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Vaccines can have nontargeted heterologous effects that manifest as increased protection against nonvaccine infections, as described for measles vaccine (MV), or increased susceptibility to infections and death, as described following diphtheria-tetanus-whole cell pertussis (DTP) vaccination. The mechanisms are unknown, and high-quality immunological studies are lacking. This study was designed to investigate the heterologous effects of MV and DTP in 302 Gambian infants. The results support a sex-differential immunosuppressive effect of DTP on innate proinflammatory responses and T-cell immunity. Males but not females receiving MV had enhanced proinflammatory innate responses. The results point to modified signaling via Toll-like receptor 4 (TLR4) as a possible mechanism for the effects on innate immunity. When both vaccines were administered together, purified protein derivative responses were enhanced in females but downregulated in males. Collectively, these data indicate immunological effects that could account for heterologous effects of MV and DTP, to take forward into prospective trials.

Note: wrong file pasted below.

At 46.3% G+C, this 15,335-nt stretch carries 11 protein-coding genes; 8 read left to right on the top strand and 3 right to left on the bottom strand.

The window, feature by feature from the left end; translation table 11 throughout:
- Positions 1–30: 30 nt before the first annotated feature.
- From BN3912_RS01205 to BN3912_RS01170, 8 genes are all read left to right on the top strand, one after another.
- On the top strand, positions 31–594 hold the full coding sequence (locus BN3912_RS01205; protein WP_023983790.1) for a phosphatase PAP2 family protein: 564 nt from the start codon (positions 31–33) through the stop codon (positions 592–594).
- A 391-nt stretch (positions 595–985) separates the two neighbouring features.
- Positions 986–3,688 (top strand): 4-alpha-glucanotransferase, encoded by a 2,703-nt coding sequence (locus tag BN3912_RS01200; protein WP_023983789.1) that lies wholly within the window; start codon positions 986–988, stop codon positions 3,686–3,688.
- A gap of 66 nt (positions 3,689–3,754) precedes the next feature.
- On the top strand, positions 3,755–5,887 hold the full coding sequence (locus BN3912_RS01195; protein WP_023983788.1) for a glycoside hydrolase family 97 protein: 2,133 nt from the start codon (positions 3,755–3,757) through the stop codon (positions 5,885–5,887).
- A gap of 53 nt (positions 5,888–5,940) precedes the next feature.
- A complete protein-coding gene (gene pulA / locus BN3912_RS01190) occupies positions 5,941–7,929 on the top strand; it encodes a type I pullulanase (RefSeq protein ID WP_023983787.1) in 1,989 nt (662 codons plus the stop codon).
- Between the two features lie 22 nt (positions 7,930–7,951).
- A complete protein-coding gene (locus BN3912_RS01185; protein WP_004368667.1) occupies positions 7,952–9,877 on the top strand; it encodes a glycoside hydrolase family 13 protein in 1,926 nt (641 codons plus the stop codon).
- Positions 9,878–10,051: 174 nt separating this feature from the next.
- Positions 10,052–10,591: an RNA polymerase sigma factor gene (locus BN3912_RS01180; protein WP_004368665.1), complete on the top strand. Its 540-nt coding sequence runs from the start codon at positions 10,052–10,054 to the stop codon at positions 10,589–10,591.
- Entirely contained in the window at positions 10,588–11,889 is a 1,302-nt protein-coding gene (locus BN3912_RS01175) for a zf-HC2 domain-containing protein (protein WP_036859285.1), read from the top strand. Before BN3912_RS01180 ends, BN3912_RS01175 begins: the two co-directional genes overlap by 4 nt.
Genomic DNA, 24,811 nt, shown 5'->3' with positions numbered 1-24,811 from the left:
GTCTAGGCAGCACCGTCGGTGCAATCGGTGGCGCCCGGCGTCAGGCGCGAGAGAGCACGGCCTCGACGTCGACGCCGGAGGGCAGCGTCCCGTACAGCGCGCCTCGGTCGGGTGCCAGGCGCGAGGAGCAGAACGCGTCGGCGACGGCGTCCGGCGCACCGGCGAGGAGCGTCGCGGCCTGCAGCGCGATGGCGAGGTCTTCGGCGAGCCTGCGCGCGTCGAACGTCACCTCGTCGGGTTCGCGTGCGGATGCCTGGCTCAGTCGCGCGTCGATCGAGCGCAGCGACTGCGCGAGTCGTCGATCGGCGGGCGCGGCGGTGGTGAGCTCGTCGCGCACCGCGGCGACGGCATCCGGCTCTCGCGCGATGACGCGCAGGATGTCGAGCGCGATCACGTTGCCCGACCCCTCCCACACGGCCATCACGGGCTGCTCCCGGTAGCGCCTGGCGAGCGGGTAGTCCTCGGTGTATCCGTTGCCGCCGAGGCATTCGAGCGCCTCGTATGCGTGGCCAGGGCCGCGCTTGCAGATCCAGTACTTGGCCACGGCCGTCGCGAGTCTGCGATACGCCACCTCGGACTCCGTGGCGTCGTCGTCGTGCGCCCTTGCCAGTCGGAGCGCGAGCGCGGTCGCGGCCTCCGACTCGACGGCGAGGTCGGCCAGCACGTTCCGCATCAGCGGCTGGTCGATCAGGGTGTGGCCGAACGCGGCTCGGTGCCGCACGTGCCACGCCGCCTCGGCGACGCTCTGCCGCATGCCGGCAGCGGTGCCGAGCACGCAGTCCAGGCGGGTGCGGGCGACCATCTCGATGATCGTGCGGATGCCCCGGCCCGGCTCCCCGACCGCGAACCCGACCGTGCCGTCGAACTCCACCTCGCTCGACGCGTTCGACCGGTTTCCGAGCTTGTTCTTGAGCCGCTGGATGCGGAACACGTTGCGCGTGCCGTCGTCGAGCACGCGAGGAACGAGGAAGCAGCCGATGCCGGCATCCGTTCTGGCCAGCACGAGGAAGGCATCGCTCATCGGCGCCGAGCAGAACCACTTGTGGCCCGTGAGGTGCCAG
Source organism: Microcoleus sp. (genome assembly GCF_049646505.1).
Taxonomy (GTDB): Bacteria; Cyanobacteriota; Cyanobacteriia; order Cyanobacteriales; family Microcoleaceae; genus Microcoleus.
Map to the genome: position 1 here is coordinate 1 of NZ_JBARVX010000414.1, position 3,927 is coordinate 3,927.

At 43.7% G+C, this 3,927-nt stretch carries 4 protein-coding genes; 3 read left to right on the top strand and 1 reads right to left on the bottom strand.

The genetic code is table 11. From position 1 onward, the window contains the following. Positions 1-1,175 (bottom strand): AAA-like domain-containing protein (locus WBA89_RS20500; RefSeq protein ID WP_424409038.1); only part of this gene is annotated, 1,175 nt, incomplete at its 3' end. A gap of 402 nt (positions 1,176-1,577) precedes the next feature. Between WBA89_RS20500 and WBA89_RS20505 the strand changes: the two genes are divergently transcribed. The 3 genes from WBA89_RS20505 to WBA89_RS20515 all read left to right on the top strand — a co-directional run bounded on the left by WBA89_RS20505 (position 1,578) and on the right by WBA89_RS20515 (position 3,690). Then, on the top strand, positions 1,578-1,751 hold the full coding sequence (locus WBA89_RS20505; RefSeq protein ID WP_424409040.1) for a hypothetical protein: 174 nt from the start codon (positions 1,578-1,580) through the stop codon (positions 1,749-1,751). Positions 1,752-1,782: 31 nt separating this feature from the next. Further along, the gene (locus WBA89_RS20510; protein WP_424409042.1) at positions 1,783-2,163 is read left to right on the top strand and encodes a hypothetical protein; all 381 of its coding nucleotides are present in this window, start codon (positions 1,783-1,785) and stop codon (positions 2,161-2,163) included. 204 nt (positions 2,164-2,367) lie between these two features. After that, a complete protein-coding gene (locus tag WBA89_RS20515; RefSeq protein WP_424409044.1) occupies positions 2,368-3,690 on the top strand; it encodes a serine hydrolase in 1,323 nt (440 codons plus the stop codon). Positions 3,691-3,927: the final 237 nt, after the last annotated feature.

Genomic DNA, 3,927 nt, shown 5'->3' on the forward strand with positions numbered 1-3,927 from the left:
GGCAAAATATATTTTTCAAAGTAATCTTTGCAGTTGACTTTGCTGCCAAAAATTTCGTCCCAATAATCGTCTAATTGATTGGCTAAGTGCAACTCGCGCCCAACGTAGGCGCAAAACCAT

Journal article


Clinical infectious diseases : an official publication of the Infectious Diseases Society of America

Publication Date





1213 - 1226


Infant Immunology Group, Vaccines and Immunity Theme, Medical Research Council Unit, Fajara, The Gambia.


T-Lymphocytes, Humans, Immunoglobulin G, RNA, Diphtheria-Tetanus-Pertussis Vaccine, Measles Vaccine, Antibodies, Viral, Cytokines, Immunosuppression, Cohort Studies, Longitudinal Studies, Sex Characteristics, Genome, Human, Infant, Gambia, Female, Male, Toll-Like Receptor 4, Immunity, Innate, Transcriptome